By Armand Leone, Jr., MD, JD
The patient physician relationship is unique and is based on trust and open communication. However, physicians do not always share the insider’s view about the healthcare system that they know. There are things that doctors know from their experiences that they don’t tell patients. Here are 10 things that physicians know but don’t tell their patients:
1. Having elective surgery on a Friday or in the afternoon carries a higher mortality and complication rate than earlier in the week or day.
2. Being admitted to the hospital on a weekend with a serious condition carries a higher mortality and complication rate than being admitted during the week.
3. Doctors know the limits of modern medicine and most don’t choose heroic cancer treatments or end of life care.
4. What their surgical and procedure complication rates are and how those compare to the national rates for the same.
5. A misdiagnosis occurs in at least 1 out of every 20 patient encounters in doctors’ offices.
6. Surgery to remove partial meniscal tears does not result in better knee function than medical treatment and physical therapy alone.
7. Bad outcomes after spinal decompression back surgery are so common there is a specifically designated ICD-9-CM billing code for when they fail called “Post-Laminectomy Syndrome”.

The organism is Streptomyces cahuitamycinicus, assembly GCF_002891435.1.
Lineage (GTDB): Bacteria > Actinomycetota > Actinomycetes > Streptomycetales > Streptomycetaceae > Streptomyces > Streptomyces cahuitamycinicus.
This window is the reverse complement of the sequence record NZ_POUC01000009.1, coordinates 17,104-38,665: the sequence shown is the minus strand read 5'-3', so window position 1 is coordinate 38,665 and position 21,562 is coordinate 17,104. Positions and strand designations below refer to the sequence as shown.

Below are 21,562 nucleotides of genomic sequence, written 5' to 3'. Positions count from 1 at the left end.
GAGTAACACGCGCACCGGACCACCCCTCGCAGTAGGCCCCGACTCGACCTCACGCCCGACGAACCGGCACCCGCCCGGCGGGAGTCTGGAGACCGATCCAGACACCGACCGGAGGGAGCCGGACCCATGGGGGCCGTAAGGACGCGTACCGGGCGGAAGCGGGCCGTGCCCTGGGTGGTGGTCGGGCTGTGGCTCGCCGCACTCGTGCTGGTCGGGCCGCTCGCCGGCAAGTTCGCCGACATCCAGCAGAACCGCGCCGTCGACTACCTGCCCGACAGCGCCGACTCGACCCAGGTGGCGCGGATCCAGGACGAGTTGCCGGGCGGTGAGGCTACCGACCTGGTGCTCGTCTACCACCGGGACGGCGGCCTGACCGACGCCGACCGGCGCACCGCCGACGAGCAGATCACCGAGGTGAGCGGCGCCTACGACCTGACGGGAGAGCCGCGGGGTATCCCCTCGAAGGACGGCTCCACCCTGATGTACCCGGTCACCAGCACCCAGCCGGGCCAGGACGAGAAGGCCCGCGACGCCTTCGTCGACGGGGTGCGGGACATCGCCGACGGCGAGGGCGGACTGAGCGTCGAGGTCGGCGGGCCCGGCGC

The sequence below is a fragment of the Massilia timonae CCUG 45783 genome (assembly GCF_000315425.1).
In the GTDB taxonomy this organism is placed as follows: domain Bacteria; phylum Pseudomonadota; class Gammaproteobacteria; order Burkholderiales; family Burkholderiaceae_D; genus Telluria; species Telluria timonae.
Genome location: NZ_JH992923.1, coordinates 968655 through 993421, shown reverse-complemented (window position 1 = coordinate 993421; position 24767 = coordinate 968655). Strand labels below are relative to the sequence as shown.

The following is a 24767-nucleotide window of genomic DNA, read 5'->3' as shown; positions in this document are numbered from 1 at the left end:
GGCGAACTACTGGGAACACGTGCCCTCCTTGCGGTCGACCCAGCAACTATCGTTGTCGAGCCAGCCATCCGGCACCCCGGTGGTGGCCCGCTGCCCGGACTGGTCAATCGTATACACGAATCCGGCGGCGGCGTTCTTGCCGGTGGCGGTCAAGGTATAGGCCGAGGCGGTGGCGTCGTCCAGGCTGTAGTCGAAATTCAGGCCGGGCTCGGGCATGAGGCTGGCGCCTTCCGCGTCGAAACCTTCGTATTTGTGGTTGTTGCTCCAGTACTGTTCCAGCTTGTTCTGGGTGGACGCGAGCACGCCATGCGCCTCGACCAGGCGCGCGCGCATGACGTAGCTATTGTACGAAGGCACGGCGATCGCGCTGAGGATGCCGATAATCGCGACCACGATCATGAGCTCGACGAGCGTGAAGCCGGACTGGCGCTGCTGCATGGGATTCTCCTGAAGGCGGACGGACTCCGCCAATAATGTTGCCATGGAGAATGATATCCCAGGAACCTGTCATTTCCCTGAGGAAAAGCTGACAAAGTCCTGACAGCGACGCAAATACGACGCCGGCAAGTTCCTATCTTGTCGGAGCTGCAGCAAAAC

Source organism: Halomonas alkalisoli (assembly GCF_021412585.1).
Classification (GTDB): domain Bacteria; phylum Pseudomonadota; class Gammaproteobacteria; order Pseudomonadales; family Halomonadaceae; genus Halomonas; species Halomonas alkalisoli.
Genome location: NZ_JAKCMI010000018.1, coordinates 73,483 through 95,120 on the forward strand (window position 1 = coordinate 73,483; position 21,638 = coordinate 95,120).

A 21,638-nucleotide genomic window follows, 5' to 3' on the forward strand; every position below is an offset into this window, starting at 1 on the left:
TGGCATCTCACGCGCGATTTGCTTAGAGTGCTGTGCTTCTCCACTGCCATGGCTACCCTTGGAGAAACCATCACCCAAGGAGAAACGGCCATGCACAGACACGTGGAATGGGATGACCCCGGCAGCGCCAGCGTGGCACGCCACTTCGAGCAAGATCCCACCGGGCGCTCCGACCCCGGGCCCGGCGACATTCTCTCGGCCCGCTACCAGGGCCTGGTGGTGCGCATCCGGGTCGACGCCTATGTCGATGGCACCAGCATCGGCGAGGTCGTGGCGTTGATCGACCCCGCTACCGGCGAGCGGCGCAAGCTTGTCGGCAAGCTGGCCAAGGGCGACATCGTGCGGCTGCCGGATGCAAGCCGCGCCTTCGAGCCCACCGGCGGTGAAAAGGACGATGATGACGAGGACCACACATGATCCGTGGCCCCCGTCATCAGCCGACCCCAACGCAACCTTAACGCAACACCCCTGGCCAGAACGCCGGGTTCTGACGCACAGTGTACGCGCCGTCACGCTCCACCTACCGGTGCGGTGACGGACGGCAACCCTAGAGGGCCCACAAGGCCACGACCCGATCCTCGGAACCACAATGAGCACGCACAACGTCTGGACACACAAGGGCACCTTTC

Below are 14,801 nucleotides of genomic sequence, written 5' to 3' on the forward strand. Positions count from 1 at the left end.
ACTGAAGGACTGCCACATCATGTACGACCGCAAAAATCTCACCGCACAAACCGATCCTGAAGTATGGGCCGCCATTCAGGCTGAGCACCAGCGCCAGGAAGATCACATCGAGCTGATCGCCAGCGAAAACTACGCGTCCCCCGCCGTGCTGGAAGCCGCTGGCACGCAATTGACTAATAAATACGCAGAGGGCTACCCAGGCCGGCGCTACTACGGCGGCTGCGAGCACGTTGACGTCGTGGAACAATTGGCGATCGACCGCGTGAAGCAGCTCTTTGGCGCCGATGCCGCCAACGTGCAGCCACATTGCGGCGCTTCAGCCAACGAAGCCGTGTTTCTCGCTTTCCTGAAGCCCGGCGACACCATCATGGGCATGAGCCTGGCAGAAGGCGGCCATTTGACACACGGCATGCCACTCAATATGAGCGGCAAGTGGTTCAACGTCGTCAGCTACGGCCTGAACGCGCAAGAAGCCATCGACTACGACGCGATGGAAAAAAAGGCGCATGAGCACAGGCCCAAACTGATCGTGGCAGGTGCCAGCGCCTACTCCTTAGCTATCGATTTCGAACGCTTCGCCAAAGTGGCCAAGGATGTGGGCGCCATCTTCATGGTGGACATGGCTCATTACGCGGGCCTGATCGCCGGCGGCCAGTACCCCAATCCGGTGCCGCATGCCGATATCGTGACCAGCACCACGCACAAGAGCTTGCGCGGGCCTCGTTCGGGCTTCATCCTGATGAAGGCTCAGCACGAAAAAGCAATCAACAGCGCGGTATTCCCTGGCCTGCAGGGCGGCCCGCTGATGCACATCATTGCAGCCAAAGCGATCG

8. The quality of care decreases and medical errors increase during July which is when graduated interns, residents, nurses and other new health care workers first report to work at many of the nation’s hospitals and to start practicing medicine.
9. Fatal medication errors alone spike by 10% every July as new medical residents start taking care of patients.
10. Learning a new surgical technique, even for an established surgeon, requires a learning curve and, yet, every surgeon has to perform a procedure for the first time … where do you fall on their learning curve.
– Armand Leone, Jr., MD, JD, MBA Partner and Co-Founder of Britcher, Leone & Roth. Armand is also a board certified diagnostic radiologist